However, suing the person who injured you is not always the best option. Unlike in the situations we discussed earlier, the responsible party won’t have an insurance policy for injuries they cause while committing crimes. You can sue them personally, but if they have few or no assets we can seize, we may not be able to recover all or even most of your damages.

There are other issues to consider. Some people who were traumatized by an assault simply don’t want to deal with the stress of facing an attacker in court and reliving their experience.

Does that mean that you can’t recover your damages? Not necessarily. If you were the victim of a crime on another party’s property, it’s possible that the property owner was negligent. Property owners, particularly businesses, have a duty to ensure their guests or customers are reasonably safe, including being safe from crime. Here are some examples:

  • Lack of response to previous crimes. If a business has been robbed repeatedly but hasn’t taken any additional steps to make the premises safer, and you are injured during a subsequent robbery, the business could be negligent. For example, a business owner who took the situation seriously might add security cameras, a silent alarm for the cashier, and other security measures to discourage robberies. If the owner doesn’t do these things, they might be negligent.
  • Poor lighting in parking lots. This is even more of a problem if other customers have reported feeling unsafe in the parking lot or have reported being mugged or assaulted there.
  • Insufficient security staffing. If you own or manage a store or shopping mall or another public venue, you can expect some crime to occur, in the same way you can expect spilled drinks and messes. This is why malls typically have a security office staffed with people who circulate around the mall, keeping an eye out for crime and responding to complaints. But if you are the victim of a crime in a store or venue, and we find out there were not enough security officers on the premises – given the size of the store and the typical crowds – the store might be negligent.
  • Lack of training for employees. People who work with the public should receive training on how to handle shoplifters, as well as customers who become belligerent and potentially violent. The store or venue should also have training that covers safety practices, like what to do in the event of a robbery or active shooter situation. If you were injured in a public place and we learn that the employees did not receive appropriate training, the business could have been negligent.
  • Hotel and motel security problems. There are a few potential issues that can affect hotels or motels – one is failing to make the rooms secure. For example, if your room had only a simple lock and no deadbolt, and someone was able to break in quickly, the hotel or motel may be at fault. Another issue is a lack of training for employees with regard to recognizing signs of human trafficking. Additionally, if the hotel has a long history of assaults and other crimes and management hasn’t taken steps to prevent further crimes, they could be negligent.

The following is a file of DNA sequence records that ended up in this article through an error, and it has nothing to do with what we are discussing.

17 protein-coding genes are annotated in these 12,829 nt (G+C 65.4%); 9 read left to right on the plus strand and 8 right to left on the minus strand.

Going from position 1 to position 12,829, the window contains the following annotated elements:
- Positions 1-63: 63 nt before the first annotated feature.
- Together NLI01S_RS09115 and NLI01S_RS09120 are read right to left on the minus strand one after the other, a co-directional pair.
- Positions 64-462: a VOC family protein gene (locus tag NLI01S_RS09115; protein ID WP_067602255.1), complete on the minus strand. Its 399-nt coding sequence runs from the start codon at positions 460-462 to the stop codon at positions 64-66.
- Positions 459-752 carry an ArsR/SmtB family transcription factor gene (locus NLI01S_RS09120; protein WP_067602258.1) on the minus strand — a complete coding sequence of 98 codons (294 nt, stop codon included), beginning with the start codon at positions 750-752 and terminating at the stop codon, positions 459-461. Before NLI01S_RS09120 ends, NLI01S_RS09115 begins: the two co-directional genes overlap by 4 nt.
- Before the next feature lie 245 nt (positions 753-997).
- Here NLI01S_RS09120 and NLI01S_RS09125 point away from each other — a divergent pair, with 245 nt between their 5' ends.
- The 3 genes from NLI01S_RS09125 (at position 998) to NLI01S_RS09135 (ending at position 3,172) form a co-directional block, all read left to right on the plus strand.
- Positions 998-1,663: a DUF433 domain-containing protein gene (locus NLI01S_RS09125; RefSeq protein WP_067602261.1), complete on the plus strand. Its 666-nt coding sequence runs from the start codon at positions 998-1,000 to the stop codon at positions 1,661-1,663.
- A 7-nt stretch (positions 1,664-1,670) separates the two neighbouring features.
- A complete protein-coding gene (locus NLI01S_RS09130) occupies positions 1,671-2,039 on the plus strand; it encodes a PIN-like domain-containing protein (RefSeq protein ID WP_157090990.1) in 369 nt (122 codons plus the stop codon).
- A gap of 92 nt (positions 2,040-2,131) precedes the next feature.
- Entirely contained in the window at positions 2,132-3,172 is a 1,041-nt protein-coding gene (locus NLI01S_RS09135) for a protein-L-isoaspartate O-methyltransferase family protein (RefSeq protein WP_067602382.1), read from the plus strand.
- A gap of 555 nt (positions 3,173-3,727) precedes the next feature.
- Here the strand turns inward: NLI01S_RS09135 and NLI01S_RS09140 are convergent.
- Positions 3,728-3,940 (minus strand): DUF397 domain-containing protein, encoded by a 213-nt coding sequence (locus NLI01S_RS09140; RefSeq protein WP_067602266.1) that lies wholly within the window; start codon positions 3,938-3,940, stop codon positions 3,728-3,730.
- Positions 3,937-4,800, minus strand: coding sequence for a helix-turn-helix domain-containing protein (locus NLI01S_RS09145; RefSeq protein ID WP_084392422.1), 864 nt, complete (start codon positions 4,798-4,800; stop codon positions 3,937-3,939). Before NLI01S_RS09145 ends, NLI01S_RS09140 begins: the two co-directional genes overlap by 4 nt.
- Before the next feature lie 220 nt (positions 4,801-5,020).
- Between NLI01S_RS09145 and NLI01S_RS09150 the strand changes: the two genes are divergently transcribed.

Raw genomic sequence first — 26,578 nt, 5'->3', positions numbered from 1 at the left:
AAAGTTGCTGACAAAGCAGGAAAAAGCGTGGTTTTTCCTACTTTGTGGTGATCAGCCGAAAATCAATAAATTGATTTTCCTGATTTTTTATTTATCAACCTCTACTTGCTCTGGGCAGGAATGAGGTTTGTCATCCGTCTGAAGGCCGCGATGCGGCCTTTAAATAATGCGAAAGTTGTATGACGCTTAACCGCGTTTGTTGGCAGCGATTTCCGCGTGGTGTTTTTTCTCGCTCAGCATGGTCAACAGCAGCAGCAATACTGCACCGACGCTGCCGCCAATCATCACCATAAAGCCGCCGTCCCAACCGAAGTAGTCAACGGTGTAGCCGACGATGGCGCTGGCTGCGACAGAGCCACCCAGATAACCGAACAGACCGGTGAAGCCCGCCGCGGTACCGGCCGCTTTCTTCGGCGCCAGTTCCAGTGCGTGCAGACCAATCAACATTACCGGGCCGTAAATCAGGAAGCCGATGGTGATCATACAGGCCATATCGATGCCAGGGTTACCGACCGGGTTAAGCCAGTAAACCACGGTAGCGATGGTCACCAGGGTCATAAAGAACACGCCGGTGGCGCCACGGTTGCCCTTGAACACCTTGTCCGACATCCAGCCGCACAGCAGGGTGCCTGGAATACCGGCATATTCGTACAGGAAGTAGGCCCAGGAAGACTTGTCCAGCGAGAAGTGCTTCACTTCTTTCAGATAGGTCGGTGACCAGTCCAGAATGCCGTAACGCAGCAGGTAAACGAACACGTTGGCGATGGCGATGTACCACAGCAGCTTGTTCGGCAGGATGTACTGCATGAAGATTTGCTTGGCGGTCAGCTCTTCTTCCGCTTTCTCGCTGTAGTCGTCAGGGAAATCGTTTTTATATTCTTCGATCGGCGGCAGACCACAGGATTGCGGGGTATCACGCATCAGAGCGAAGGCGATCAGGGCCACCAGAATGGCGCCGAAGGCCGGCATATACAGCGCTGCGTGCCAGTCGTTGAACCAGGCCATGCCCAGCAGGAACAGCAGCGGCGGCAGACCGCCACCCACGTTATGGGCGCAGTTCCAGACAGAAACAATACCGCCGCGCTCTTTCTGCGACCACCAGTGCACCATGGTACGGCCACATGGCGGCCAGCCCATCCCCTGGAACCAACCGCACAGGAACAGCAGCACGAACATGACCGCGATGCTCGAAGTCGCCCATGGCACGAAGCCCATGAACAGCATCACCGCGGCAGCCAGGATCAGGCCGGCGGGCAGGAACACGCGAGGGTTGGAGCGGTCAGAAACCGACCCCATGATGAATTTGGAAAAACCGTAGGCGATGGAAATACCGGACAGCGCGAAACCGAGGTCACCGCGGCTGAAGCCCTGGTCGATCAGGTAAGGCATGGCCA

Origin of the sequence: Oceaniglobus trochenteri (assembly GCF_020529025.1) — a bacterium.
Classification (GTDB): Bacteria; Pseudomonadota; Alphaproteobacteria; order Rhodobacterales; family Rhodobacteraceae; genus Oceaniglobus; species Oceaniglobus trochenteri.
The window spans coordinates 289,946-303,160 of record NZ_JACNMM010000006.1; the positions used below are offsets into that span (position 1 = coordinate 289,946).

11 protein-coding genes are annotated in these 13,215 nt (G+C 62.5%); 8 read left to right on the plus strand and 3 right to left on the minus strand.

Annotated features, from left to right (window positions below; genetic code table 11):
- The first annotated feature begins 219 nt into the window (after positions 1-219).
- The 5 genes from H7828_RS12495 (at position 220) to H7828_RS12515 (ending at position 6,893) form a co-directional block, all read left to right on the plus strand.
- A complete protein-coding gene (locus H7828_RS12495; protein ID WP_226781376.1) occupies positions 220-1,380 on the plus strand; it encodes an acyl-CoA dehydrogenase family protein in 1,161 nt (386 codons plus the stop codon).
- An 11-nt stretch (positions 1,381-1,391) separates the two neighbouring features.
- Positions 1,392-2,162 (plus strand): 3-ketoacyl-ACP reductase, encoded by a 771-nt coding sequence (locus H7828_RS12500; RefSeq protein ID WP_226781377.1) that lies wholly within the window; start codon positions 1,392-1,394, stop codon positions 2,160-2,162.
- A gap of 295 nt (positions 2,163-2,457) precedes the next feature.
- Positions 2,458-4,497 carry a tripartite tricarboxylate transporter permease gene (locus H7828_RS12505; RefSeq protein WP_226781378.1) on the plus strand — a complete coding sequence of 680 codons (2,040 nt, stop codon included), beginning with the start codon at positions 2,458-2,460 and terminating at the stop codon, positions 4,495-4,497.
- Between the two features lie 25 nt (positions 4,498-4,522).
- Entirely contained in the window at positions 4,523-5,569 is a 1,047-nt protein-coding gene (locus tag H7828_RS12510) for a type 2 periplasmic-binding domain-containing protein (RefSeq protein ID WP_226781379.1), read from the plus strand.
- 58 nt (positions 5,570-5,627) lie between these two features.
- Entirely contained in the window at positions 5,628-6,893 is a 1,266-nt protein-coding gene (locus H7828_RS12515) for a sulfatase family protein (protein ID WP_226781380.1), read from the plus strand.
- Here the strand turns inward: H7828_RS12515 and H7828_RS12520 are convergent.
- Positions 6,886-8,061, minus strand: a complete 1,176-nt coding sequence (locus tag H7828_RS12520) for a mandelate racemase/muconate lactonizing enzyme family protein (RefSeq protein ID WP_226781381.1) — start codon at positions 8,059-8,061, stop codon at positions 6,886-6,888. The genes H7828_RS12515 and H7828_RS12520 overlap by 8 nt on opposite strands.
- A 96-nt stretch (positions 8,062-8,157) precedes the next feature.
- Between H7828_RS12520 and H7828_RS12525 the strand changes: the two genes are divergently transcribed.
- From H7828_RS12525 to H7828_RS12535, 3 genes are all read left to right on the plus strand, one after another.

Our Salt Lake City personal injury law firm understands that being the victim of a crime can be emotionally devastating while also causing physical and financial injuries. If you’re struggling to pay your medical bills and other expenses after being assaulted or injured during a criminal action on someone else’s property, we may be able to seek compensation for your damages.

Our Salt Lake City Premises Liability Law Firm Can Help

If you or a loved one were injured as the victim of a crime, you may be angry, confused, and unsure of what to do next. Valley Law Accident and Injury Lawyers are always available for a free consultation about your case. We’ll review what happened, answer your questions, and lay out your options for seeking compensation. Your consultation is completely confidential, and there is no obligation. If we take your case, you won’t owe us anything until we win or settle it. Call 801-810-9999.

Questions you might have in your mind

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Additional Questions?

We have helped many clients recover from injuries resulting from car accidents in West Valley, Salt Lake City, and the greater Utah area. We are here to help you recover after an accident. If you've been injured, don't hesitate to call Valley Law Accident and Injury Lawyers for a free consultation. We have recovered millions for our clients and we are ready to fight for you.